We don’t hear much about Norman B. Willey, Idaho’s second governor. That’s too bad, because it was really on his watch that most of the details of transition from territory to state took place. It was during his term that state agencies were set up and Idaho got its state seal. He served from December 18, 1890 to January 2, 1893. His political career, which included a term on the Idaho County school board, stints as an Idaho County commissioner and county treasurer, and several terms as a territorial legislator, came to an end when he did not win his party’s nomination for a second term as governor.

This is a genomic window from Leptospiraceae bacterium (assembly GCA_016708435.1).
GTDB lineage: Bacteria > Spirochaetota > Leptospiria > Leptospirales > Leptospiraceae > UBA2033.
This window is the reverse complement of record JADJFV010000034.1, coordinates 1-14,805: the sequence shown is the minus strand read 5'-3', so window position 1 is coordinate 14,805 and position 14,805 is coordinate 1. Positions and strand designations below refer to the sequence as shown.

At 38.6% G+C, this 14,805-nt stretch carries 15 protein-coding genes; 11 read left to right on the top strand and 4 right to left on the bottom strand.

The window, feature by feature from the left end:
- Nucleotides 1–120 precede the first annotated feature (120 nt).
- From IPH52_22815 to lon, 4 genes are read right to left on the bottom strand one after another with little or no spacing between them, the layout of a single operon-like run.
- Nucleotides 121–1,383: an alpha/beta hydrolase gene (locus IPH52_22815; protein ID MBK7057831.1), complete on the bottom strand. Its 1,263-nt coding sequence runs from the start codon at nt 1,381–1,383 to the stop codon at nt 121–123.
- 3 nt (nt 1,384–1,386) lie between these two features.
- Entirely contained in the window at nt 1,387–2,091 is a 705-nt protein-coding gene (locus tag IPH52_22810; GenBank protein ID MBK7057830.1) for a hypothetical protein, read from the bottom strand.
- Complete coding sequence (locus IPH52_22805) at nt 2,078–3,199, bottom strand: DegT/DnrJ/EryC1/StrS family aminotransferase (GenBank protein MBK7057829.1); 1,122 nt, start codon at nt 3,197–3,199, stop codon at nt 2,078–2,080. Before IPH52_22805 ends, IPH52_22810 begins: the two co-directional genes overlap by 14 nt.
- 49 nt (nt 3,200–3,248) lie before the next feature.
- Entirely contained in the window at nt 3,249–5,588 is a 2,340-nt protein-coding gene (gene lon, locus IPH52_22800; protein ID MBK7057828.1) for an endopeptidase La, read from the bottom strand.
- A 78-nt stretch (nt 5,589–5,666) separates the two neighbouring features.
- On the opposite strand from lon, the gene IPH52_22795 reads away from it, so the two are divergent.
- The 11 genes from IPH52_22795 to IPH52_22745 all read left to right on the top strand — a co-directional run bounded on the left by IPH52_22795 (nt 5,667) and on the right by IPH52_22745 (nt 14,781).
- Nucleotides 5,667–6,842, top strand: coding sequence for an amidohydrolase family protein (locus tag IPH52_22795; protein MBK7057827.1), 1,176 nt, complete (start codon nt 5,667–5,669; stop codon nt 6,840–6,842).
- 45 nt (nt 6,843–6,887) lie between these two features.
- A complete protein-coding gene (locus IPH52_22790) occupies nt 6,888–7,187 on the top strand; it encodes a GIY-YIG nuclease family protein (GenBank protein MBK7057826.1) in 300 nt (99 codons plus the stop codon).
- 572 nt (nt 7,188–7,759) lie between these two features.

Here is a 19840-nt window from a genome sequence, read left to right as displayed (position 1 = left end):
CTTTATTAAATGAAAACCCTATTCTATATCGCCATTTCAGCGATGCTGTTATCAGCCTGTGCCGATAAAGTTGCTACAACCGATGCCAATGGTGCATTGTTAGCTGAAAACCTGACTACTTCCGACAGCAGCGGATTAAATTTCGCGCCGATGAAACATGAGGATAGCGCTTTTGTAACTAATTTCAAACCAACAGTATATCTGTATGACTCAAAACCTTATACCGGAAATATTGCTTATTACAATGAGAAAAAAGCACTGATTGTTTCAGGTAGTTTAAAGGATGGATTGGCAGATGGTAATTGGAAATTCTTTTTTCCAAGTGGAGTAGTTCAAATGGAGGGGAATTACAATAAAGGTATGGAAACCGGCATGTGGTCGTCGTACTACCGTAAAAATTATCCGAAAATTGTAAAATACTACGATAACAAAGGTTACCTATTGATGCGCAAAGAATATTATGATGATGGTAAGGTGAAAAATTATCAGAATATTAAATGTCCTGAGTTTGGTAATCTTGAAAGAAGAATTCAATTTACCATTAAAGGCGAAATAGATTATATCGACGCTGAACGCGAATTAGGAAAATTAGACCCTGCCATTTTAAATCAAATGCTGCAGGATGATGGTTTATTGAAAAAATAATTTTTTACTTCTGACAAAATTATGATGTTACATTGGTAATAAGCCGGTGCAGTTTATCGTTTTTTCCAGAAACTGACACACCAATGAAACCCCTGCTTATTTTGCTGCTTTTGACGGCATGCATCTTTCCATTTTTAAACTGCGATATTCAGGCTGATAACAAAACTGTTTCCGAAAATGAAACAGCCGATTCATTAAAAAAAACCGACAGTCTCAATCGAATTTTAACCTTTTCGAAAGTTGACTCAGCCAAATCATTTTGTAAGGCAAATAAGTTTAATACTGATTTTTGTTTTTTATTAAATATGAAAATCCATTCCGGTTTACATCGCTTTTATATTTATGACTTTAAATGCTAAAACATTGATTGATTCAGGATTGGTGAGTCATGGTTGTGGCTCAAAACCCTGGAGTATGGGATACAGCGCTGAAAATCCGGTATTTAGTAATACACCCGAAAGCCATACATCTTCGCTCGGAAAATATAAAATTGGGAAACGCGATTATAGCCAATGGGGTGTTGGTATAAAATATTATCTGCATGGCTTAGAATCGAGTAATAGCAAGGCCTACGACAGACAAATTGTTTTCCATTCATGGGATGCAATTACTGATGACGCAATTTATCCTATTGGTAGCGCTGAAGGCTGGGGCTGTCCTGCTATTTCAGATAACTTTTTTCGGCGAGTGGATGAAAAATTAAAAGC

Willey had come to Idaho as a miner, and he left the state to become a mine superintendent in California. Things went downhill for him from there. He suffered a string of setbacks. Hearing of his financial situation, the Legislature appropriated $1200 to send to him as something of retirement gift. Then he fell from the public conscious until the headlines read “Former Governor Dies as a Pauper.”
Governor Willey had passed away in a Kansas City poor house after dropping out of sight for a number of years. To add a probably unintentional sting to his ignominious end, the Blackfoot Republican misspelled Norman B. Willey’s name in the announcement of his death. He became “Normal” B. Willey.